Thursday, September 27, 2007

The Halo Effect

Aliens are good business. In 1996 the movie Independence Day was the 18th highest grossing movie ever – in fact over 70% of the top grossing movies involve aliens.

Aliens are very good business for Microsoft, grossing $170 million for Halo-3 in its first 24 hours on sale, breaking the $125 million record for Halo-2.

So besides a weapon in the video game, what exactly is a halo? It’s most commonly a ring of light. A ring is what mathematicians call a toroidal shape, that is, a torus. In topology, the study of properties existing during deformation, twisting, and stretching of objects, a torus is a surface having genus one, which means it has a single hole, like a coffee cup with a handle.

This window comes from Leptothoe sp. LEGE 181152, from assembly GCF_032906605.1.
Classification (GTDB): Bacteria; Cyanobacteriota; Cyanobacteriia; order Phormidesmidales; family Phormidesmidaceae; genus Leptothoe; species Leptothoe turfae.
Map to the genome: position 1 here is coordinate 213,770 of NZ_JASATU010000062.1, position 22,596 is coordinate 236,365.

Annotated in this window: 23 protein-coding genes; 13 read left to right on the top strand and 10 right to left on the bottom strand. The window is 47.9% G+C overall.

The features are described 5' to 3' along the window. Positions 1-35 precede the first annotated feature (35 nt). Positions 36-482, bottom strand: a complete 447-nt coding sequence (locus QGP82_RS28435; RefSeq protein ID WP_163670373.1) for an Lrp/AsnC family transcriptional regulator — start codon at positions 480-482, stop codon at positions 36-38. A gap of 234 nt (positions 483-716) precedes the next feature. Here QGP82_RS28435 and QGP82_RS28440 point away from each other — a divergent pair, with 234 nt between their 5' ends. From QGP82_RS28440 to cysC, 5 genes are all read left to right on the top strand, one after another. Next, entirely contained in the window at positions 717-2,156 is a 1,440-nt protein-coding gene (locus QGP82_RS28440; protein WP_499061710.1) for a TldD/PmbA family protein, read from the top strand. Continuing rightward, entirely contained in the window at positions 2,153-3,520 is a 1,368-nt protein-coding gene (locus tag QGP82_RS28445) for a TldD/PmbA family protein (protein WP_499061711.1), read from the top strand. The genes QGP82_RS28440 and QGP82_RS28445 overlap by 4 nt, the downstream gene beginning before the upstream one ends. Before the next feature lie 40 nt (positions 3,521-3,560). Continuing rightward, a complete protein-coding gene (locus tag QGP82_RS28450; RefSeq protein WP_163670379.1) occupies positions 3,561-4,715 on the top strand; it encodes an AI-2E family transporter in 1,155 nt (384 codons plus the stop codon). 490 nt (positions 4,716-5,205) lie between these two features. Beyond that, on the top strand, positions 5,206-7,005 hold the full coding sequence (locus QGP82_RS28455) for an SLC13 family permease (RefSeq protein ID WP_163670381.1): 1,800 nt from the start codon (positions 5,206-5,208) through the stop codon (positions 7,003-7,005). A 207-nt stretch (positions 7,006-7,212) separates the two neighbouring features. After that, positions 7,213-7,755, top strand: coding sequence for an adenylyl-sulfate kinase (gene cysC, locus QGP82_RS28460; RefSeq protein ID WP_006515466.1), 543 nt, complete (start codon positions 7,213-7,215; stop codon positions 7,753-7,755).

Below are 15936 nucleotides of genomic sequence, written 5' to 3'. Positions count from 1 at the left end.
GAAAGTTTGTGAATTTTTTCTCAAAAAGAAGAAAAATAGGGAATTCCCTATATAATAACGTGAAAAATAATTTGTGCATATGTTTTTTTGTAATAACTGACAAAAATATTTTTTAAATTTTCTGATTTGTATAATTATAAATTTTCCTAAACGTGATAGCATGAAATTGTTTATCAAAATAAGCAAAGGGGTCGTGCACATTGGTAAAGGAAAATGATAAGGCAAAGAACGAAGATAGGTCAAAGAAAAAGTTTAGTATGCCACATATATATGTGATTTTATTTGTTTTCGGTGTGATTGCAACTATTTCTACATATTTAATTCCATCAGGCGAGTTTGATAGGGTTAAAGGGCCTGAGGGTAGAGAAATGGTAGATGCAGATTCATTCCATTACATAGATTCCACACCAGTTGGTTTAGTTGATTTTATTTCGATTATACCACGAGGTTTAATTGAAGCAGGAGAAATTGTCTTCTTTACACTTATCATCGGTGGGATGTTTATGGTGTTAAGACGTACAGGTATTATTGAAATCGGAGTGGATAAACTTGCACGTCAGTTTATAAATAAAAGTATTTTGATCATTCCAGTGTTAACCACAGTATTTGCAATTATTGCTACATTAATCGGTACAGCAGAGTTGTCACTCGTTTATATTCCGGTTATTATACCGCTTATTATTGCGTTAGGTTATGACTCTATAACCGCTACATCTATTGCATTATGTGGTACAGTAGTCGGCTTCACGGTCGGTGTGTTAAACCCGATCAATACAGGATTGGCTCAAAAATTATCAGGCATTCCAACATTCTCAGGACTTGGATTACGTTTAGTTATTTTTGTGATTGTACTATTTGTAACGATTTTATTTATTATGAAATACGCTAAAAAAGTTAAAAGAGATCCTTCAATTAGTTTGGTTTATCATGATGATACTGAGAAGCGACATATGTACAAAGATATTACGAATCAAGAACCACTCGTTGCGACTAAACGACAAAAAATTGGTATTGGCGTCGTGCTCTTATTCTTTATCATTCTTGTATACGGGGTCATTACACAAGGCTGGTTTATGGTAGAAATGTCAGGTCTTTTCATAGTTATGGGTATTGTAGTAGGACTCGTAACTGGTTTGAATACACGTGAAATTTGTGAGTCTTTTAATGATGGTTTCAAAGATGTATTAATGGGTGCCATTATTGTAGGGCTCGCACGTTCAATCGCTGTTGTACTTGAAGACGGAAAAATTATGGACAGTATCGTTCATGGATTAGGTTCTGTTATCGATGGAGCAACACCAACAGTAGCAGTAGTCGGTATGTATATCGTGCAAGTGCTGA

Halo-3’s success may be due in part to “The Halo Effect,” as buyers’ expectations were influenced – not unreasonably – by the success of Halo-2.

But most likely Halo-3’s success is due to the business halo worn by Microsoft, which, although alienating European regulators, has deformed, twisted, and stretched its business model in more ways than a topologist to be one of the world’s most successful companies.

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